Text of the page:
A fruit-based supplement bar could reduce the risk of type 2 diabetes, according to new research.
The study, conducted by Drs. Bruce Ames and Mark K. Shigenaga at Children’s Hospital Oakland Research Institute (CHORI), found that the fibre-rich supplement bar offered a range of health benefits, including metabolic benefits that suggest a lowered risk of type 2 diabetes and heart disease.
The study’s participants were not required to make any dietary changes beyond eating two of the supplement bars – known as CHORI-bars – every day for two months. Following the study, the participants reported significant health improvements, including weight loss, reduced chronic inflammation, and increased HDL cholesterol (or “good” cholesterol).
The CHORI-bars are nutritionally complex, optimised to provide specific metabolic and cardiovascular health benefits for people with type 2 diabetes. It takes years to engineer them. It also tastes nice; the researchers worked with the United States Department of Agriculture to produce a CHORI-bar that people could enjoy.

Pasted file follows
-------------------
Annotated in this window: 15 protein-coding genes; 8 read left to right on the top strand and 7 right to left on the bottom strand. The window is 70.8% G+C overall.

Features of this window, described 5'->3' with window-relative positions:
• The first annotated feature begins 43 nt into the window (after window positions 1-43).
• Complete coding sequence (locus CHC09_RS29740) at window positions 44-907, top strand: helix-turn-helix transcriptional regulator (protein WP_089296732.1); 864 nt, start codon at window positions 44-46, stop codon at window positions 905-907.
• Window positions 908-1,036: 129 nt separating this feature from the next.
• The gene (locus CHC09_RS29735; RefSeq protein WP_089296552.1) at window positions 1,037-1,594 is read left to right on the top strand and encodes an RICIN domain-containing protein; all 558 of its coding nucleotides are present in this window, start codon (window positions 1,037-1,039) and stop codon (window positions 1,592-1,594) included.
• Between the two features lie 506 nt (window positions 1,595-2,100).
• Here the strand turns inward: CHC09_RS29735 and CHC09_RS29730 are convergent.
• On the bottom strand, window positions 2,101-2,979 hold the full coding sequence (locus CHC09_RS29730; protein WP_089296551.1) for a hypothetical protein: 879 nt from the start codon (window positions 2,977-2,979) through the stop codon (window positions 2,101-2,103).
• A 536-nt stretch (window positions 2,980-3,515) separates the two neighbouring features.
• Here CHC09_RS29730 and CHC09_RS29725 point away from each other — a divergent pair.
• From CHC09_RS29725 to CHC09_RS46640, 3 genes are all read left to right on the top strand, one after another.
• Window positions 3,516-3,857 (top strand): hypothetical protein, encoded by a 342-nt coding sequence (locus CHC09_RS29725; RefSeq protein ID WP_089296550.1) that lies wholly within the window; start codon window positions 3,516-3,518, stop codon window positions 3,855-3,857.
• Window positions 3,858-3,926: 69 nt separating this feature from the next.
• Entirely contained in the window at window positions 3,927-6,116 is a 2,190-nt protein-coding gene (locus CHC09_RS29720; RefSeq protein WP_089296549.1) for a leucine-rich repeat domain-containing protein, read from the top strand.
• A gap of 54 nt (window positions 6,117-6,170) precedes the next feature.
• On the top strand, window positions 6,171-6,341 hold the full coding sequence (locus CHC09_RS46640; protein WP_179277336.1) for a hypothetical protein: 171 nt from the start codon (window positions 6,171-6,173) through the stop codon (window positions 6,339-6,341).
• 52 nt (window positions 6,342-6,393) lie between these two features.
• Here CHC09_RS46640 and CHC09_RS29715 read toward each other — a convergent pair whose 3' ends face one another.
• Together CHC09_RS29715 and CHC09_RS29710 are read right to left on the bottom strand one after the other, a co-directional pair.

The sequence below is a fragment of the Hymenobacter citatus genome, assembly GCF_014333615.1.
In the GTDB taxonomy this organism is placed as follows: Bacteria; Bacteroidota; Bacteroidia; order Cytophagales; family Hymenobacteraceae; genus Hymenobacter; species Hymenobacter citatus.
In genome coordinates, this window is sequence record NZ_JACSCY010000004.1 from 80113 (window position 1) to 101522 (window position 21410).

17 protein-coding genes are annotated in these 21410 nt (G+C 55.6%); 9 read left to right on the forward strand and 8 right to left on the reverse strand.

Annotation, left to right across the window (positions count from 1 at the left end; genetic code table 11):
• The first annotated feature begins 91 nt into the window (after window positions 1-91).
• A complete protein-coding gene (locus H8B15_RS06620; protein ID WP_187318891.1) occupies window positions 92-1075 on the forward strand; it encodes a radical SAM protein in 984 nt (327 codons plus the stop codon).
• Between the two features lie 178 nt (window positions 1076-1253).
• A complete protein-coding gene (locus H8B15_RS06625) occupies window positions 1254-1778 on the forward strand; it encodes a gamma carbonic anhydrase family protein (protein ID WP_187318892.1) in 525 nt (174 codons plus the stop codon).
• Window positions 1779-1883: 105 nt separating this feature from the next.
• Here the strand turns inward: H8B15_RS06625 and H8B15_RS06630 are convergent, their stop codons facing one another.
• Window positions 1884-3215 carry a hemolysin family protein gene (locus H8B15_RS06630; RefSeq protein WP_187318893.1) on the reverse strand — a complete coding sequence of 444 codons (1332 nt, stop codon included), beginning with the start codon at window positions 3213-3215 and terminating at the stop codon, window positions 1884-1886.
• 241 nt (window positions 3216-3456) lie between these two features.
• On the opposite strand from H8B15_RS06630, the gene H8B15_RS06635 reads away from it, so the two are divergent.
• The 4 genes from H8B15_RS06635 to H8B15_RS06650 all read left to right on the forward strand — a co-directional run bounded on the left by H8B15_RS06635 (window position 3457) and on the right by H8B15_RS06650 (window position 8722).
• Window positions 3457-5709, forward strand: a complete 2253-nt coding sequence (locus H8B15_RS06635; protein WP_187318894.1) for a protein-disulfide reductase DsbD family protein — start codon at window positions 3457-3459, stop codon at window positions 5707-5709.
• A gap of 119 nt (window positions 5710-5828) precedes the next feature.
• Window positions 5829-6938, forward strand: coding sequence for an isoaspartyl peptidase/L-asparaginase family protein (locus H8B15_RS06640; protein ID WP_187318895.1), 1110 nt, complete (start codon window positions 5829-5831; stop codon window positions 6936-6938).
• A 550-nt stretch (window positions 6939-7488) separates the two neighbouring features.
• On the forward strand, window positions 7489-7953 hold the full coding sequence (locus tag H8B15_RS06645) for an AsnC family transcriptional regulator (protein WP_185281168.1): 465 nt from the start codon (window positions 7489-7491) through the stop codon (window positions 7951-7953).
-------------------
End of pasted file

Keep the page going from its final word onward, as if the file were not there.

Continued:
In 2012, the first attempts to develop the CHORI-bar tasted terrible, producing a gag response in its testers.
The CHORI-bar does not single-handedly minimise the risk of type 2 diabetes, however, but it could provide a very easy way to enhance other weight loss and metabolism-improving regimes.
The real benefit of the CHORI-bar is its convenience. While dietary changes – such as reducing the amount of calories consumed – can be an effective way to reduce the risk of type 2 diabetes, they can be difficult to implement and adhere to. If successful, the CHORI-bar will offer a number of metabolic and cardiovascular benefits without causing inconvenience.
“Overconsumption of Western diets high in calories, sugar, salt, and unhealthy fats, but low in micronutrients […] is a major cause of the increasing prevalence of obesity,” the researchers wrote.
“Because poor diets are the foot cause of these health problems, an obvious approach to the obesity epidemic would be to improve dietary habits. However, changing dietary patterns is difficult for many people to initiate and sustain.
“We have developed, guided by 18 small clinical trials conducted over the last 10 years, a low-calorie, fruit-based bar fortified with micronutrients, fibre, and other dietary components inadequate in a typical Western diet.
“This study highlights the power of food-based, targeted, dietary interventions as alternatives or adjuncts to the use of drugs to treat obesity and associated metabolic dysregulation.”
The story was published online in The FASEB Journal.

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